Friday, June 03, 2011

"Resegregating the South"

Cynthia Tucker at the AJC reexamines the unintended consequences of the Voting Rights Act of 1984. She starts with a mea culpa and then blisters the effect gerrymandering redistricting has had on our nation as a whole, and particularly the South.

And if it is to change, we will need many voices ready to overcome the racially-based demoagougery we are sure to hear from the left. Especially the machine politicians who benefit the most directly from turning majority-minority districts into personal fiefdoms.

If black voters think they have made substantial gains simply by having more black representatives in Congress, they’re wrong. They’d have more influence if they were spread through several legislative districts, forcing more candidates to court them.


I'm glad to hear someone saying it. Y'all what has been going on is bad for everyone. We need more demographically balanced districts all over the country, and we will need them if we ever, ever hope to rationally address the problems this nation is facing.

Case and point: Louisiana just got some new Congressional districts. Take a moment and look at the map. See if you can guess which one is specifically drawn to concentrate as many minority voters as possible.

Then look at the demographics. For a state that is one-third African-American, African-Americans have a voice in only one-sixth of the state's Congressional delegation.

Unintended consequences don't begin to cover it.

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2 comments:

Dante said...

Does Cynthia Tucker know the meaning of the word "benign?" Even by her understanding of what the 1982 amendment to the Voting Rights Act aimed to accomplish, it was far from benign.

"Unintended consequences don't begin to cover it."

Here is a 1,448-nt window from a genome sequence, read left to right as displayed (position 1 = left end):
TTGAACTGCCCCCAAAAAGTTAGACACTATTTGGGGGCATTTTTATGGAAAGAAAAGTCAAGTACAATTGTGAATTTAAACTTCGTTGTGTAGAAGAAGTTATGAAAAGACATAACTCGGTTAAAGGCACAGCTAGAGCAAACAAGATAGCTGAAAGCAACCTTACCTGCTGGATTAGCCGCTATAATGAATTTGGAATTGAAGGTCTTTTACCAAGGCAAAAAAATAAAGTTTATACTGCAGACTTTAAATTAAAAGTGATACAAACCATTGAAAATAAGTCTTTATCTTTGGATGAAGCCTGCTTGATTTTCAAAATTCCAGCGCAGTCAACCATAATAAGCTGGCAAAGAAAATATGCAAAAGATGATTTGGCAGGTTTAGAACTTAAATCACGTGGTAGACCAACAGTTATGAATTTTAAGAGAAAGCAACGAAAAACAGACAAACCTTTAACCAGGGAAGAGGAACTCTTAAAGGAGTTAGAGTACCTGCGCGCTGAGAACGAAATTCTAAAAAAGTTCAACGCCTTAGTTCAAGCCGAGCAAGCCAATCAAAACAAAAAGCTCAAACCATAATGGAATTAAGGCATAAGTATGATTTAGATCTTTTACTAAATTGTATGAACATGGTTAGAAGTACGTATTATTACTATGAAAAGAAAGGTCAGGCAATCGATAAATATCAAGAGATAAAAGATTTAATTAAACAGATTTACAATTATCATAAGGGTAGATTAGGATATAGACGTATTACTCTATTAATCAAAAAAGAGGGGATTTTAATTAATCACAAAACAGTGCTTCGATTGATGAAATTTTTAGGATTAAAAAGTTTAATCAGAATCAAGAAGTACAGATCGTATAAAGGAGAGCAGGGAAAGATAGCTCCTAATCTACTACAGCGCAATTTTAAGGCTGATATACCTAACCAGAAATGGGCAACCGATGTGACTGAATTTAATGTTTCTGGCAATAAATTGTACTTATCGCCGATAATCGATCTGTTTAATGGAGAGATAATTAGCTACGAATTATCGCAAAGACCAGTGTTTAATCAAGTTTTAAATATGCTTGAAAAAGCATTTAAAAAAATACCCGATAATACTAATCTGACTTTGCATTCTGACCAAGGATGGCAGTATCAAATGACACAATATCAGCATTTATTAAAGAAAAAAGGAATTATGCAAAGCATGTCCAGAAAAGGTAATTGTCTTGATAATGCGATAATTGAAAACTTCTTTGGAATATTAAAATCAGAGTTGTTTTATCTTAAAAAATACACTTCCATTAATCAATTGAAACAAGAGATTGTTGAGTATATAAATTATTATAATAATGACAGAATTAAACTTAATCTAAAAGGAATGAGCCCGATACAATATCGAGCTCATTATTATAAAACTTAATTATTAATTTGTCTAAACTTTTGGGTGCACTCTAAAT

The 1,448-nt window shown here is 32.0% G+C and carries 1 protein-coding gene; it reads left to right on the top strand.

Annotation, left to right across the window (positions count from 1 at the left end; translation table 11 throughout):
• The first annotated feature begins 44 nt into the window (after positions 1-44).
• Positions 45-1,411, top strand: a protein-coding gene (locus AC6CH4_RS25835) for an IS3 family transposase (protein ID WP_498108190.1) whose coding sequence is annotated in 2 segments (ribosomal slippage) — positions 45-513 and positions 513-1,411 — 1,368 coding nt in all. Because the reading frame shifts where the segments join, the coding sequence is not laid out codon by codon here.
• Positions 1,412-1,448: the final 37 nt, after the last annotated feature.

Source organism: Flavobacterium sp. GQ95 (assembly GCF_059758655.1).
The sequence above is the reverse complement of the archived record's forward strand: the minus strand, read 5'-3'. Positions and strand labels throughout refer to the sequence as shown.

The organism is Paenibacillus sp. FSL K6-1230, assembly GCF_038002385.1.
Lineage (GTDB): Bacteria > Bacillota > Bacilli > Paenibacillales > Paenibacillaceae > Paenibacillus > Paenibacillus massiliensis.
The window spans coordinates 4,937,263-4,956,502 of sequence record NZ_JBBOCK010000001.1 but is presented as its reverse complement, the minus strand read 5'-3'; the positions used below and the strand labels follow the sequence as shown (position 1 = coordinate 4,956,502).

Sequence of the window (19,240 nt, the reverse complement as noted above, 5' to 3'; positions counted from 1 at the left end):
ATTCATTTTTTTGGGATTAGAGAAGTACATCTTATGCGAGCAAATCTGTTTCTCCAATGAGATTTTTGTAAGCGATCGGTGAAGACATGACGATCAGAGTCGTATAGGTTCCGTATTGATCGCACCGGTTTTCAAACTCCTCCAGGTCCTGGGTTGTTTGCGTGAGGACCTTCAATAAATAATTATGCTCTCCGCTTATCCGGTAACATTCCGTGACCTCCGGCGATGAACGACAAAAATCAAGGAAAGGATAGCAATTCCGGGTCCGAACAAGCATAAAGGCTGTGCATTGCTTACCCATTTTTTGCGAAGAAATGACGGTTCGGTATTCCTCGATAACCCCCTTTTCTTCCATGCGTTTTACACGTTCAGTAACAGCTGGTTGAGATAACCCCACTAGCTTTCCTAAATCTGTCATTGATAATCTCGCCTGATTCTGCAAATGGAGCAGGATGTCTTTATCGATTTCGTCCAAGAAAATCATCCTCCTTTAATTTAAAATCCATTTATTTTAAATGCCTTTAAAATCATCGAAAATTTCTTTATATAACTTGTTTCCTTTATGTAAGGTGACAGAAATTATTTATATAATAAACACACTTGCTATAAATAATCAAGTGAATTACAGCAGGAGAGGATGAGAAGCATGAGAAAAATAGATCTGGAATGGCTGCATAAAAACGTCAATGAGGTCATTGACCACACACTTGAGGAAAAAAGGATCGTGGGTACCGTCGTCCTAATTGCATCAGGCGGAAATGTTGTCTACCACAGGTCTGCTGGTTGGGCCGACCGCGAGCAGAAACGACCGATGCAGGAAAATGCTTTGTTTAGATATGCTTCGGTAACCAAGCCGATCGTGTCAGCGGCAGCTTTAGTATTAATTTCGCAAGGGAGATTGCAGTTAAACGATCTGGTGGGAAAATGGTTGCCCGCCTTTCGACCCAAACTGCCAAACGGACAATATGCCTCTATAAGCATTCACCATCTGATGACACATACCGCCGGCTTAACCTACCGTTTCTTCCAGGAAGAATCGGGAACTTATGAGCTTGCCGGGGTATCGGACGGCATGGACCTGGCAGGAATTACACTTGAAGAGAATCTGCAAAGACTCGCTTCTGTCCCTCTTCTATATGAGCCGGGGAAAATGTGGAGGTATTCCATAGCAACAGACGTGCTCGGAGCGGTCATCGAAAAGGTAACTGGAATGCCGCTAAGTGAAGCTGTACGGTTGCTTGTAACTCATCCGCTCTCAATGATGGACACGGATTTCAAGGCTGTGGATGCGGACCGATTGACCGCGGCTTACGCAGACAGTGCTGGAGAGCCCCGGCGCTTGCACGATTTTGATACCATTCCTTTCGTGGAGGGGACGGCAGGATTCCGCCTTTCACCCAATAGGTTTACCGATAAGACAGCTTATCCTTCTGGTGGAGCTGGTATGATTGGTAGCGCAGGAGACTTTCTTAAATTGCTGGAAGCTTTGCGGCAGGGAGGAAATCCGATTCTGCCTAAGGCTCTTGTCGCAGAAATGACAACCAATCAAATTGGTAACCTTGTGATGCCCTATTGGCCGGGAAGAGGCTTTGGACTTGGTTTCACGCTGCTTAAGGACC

No it doesn't. We stop this ridiculous notion of make-up calls. We most certainly need to correct the mistakes we've made in the past. But it's going to take time for those corrections to yield results. There aren't Angles, Saxons, and Jutes anymore. They're the same people now. The same thing is going to happen to the ethnic groups in our country if we stop fighting with each other and learn to just live together. Trying to engineer the situation to move up the timeline isn't just useless, it's counter-productive.

Cousin Pat from Georgia said...

I cannot believe that laws expressly forbidding the intentional reduction of racial or ethnic minority voting status; or doing away with the myriad obstacles that had been placed between the voter and the ballot, were enacted with anything other than benign intent.

It took this nation almost 100 years to begin enforcing the 14th Amendment. It took this country almost a generation to enforce the legal aspects of the Civil Rights Act. Why did we expect the forces of cynicism and divisiveness to give up so easily on this? As it ever was, they simply exploited the loopholes and weak spots of the law.

The US Supreme Court struck down the blatant drawing of majority-minority districts in Miller v. Johnson in 1992. That was the old Georgia 11th. North Carolina got hit, too, with their cynically drawn majority-minority district. It was clear that doing this sort of thing is illegal in the eyes of the law.

But that never stopped anyone from drawing districts based on political demographic strengths, which is what we have today. Of course, we all know what that means.